TOKYO/BEIJING — The extent of the global economy’s dependence on China is becoming clear.
With the coronavirus pandemic disrupting global logistics, there has been growing momentum to reduce dependence on China in supply chains. But China’s share of global exports is actually rising, and is now even exceeding the level before the Sino-U.S. trade war broke out in 2018. Some believe that the recently agreed Regional Comprehensive Economic Partnership, a free trade agreement between 15 countries in Asia and Oceania, will boost China’s presence in global trade yet further.
The number of products of which China holds a high share in export markets is increasing.
Nikkei analyzed data on 3,800 products compiled by the International Trade Center and found that there were 320 products in 2019 in which China held a share of more than 50% in export markets. By comparison, in 2001, when China joined the World Trade Organization, the number was 61 products.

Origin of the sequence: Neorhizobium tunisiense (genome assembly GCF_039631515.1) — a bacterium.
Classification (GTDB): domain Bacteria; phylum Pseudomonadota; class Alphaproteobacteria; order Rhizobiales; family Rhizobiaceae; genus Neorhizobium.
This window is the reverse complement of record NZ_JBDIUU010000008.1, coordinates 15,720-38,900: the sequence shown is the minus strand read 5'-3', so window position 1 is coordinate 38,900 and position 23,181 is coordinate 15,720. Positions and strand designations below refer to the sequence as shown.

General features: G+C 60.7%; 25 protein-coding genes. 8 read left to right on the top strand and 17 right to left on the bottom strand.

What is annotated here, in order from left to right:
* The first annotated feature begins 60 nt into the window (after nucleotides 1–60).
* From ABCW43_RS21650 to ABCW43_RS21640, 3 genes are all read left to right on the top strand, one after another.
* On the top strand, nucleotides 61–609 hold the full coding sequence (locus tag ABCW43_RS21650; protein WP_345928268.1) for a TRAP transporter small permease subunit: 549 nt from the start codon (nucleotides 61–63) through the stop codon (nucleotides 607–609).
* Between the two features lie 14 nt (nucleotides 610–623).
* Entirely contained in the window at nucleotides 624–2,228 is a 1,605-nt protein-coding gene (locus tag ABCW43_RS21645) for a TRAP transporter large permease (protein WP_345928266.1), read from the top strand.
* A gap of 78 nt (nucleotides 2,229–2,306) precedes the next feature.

The number of products of which China had a high share stopped increasing from 2016 onwards, when U.S. President Donald Trump took office and then the trade war began, but the number increased again last year.
Exports of China-made small computers accounted for 66% of the entire export market in 2019 at a value of $95.6 billion. The share of liquid crystal components used in personal computers and smartphones also exceeded